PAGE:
In the tech world, as in just about any other sphere, there are certain myths, campfire stories and old wives’ tales that get passed down and repeated until they transform themselves into indestructible kernels of well-worn wisdom. You know the type of “facts” I’m talking about: You can’t quite remember the source, but you “heard it on TV” or “read it on the Internet” or “one of your friends told you” it was true, or else it seems so obvious, and you’ve known it for so long, that it must be accurate.
And then YOU tell YOUR friends, and the myth rolls on, forever and ever, into the future.
Here, we’re going to examine and disprove 9 of the biggest whoppers in tech — the lies, misunderstandings, fables, and folk tales that we hear over and over again but are simply not true. Hopefully, with a little bit of education, we can start to put an end to some of these persistent tech myths and make the world a little less misinformed.
Let’s do some debunking, shall we? Away we go!
1.) Macs Don’t Get Viruses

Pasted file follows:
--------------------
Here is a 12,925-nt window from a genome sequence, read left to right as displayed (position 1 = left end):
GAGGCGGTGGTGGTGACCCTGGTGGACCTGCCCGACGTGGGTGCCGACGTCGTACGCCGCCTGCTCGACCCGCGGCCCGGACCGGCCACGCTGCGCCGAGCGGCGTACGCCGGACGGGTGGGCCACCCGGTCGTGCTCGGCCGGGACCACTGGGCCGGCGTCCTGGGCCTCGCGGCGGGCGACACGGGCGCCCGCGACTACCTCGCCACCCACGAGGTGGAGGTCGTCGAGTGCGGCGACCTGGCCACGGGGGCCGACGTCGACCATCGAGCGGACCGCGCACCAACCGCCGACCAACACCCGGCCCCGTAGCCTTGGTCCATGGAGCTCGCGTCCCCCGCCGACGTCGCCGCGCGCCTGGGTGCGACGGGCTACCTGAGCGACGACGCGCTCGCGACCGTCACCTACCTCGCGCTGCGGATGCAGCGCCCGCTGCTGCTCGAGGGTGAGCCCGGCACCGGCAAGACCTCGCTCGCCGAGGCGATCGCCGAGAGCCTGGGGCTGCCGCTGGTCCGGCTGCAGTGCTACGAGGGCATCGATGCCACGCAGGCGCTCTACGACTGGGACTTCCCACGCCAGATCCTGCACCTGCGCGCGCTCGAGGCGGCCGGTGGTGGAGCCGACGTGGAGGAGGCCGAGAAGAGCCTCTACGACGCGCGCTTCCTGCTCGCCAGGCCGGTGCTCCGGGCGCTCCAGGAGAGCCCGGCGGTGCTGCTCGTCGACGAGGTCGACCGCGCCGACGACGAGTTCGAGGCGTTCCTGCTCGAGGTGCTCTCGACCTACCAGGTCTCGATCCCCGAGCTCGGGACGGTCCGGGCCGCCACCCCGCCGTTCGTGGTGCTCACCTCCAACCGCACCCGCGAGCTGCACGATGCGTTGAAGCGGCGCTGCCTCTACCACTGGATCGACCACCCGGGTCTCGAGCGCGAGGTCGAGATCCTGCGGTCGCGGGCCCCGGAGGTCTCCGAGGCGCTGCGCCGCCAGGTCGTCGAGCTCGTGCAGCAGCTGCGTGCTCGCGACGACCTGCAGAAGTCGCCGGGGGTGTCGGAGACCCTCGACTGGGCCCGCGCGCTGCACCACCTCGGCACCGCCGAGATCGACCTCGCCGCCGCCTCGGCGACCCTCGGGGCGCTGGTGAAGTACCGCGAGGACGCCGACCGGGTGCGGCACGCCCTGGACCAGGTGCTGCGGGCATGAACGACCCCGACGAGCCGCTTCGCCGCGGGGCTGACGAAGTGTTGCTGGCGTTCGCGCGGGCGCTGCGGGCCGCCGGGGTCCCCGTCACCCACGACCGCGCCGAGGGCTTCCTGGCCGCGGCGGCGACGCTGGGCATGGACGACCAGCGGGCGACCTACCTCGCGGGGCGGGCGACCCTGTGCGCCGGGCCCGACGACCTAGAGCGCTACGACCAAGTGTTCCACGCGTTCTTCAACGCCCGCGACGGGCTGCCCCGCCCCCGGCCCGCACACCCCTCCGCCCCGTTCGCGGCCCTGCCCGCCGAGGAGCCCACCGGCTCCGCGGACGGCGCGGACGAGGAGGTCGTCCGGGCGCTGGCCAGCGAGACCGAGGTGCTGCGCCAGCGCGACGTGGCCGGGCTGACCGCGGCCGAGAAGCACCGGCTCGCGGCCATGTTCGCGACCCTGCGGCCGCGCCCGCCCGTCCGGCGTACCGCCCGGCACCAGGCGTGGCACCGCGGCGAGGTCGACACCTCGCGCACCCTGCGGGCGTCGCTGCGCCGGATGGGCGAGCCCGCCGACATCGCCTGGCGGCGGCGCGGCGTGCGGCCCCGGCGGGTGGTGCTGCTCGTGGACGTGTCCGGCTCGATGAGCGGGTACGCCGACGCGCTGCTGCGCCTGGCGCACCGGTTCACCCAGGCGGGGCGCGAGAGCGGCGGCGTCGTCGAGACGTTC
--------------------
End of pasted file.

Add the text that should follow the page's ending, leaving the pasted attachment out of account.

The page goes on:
The times, they are a’changed: In June, Appleupdated its website and removed the claim of malware immunity due to an ongoing spate of viruses attacking the Mac OS. The security buffs at Sophos recently found that 2.6 percent of Macs that had downloaded a virus-checker were in fact infected with malware. Seems like there may be a business in anti-virus software for the Mac, after all. (And while we’re on the subject, I am proud to announce that I do love me some quiche.)
It was nonsense, and so is the idea that the higher the megapixel count on a camera, the better that camera is. Just because a camera goes “one louder” than another does not mean it will give you better photos.
A higher megapixel count is important if you plan on blowing up a photo to a larger size and don’t want to lose quality (CNET explains), but for normal viewing, megapixels aren’t as important as having a quality camera lens and light sensor.
More goes into a camera than just megapixels, and you shouldn’t be making your digital camera or smartphone selection based solely on the number of MPs it boasts (Gizmodo has a nice, human explanation of why “megapixels don’t matter”). Photography is more nuanced than a round number. There are better ways to get that “extra push over the cliff” (as Tufnel puts it) than increasing your megapixels.
CORRECTION: A previous version of this article stated that Nigel Tufnel was the lead singer of Spinal Tap. David St. Hubbins is, in fact, the lead singer of Spinal Tap; Tufnel plays guitar.